When it comes to track racing, the historics are some of my favourites. Old school machines battling it out on track, mostly with carburetors, a lack of power steering and most forms of traction control just makes it so raw and real.
The New Year is well underway, and the best way for me to start 2019 was without a doubt becoming a Speedhunters contributor, representing South Africa. I already have some great events, features and shop visits in the back of my mind and will be bringing you guys more content soon.
The Passion for Speed festival is an annual event that’s now in its 18th year. It takes place at Zwartkops Raceway and features both historic and modern racing classes, but for the first part of my coverage I want to focus on the originals, the characters, and the real dinosaurs of racing.
Arriving early on race day and strolling through the pits where the saloons were stationed, you could see the love and dedication the drivers have for their timeless racing machines. It’s not just your typical chequebook racing, but rather true passion.
I’m pretty sure building and often repairing these cars is just as satisfying for the drivers as the actual racing. There were many people busy doing last-minute fixes and fine-tuning before heading down to pit lane for their turn to see if their old dogs could survive a few laps around the circuit.
The variety of cars was amazing to see, from tiny Italian numbers like Alfa Giulia 1600 Supers, to Ford Capris with big V8s and super-wide slicks, multiple Ford Escorts, stunning Porsche 911 RSRs, and even big old Ford Galaxies and Fairlanes as well as a very special Ferrari 250GTM, previously raced by Sir Stirling Moss.
That’s a pretty odd choice for a tow rig?
Racing Through Time
Seeing these classics sitting still is one thing, but experiencing them on track is something else, and it’s definitely an experience, not just a race. Seeing and hearing small-capacity, high-revving cars like a Mazda R100 or Datsun SSS throwing it down with rumbling V8 Ford Capris and Chev-powered Can-Ams was pure bliss. A real David versus Goliath battle, where driving precision, better braking and a lightweight chassis can many times outweigh brute force, especially on a shorter track like Zwartkops, which is only 2.4km in length.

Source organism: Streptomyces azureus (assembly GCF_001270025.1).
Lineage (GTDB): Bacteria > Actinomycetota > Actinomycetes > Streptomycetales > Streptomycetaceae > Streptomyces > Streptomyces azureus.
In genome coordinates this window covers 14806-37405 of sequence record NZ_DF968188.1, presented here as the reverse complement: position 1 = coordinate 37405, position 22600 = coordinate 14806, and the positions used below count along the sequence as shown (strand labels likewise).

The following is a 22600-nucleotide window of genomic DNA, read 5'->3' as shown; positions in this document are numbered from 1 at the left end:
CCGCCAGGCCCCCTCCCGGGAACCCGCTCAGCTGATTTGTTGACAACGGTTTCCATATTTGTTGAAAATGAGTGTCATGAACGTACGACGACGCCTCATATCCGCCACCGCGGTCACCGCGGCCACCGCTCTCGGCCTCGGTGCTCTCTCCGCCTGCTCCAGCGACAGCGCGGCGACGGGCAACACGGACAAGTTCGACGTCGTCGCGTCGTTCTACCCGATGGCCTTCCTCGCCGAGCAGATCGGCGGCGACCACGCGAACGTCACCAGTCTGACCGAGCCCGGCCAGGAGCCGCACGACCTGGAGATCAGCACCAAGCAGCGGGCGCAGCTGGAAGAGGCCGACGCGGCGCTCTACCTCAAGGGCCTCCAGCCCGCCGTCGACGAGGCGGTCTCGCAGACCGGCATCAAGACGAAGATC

What I really like with this type of racing as well, is that quite a few of these drivers are even older than their cars. One of the local racing legends, Willie Hepburn, is 80 years old, but yet still races his cars like there is no tomorrow. On the day he was racing a ‘68 Camaro Z28 and didn’t hold back one bit. Now that’s the type of grandpa any grandchild would love to have.
Not much ticks my happy box like seeing old Porsches hammering at the tarmac, and at this event they were so well represented they could’ve probably been in a class all on their own. I counted at least 10 911s which were all amazing in their own right.
Two RSR turbos in particular, a 1972 and 1974 model, were rather tasty. Both covered in Martini liveries, exposed turbos at the back, and with massive rear wing setups, made me all jelly inside. And that’s not to mention the sound… There were also two different Jägermeister-branded 911s, and they weren’t slow either.
Racing in a different class, but equally as epic was the Auto & Truck Tyres replica Porsche 917. The shape of that car is as iconic as it gets – pure porn!
The Main Attraction
The most anticipated cars for the event were definitely the Pre-1974 International Sports Racing Prototypes/Trans-AM and Pre-1968 SA TT Le Mans Sebring Sport & GT categories, which featured some real gems.
There were two amazing Lola T70s in this field that looked great, sounded even better, and their drivers weren’t afraid to send it around the track, really letting those old school motors open up.
Of course, you’d expect to see some Ford GT40s as well, and in that respect the event did not disappoint. Two of them were flown over from Sweden to compete, while another was an amazing locally-built replica by Bailey Cars.
What really stood out for me was the Lancia Beta Montecarlo replica, which its owner built without having any drawings or moulds, but purely from looking at photos acquired off the internet.
The little red Chevron B8 that competed was the biggest surprise of the day though. It was so fast and agile and overtook most of its competition, but was ultimately beaten by the British Racing Green Genie Racing Lola T70.
Classic and historic racing might not be the fastest thing to watch, but what it lacks in power and technology it more than makes up for in soul and unadulterated passion. Real racers, most of them old school, putting their everything into what they do. Here it’s not just about winning the race, but more about comradery, being part of the culture of racing and just having a good time, no matter the outcome.
Check back soon for the battle between the modern-day supercars at the event. Chequebook racing accompanied by big-power high octane engines and skilful driving all in one. This is where it’s all taken much more seriously.
Cutting Room Floor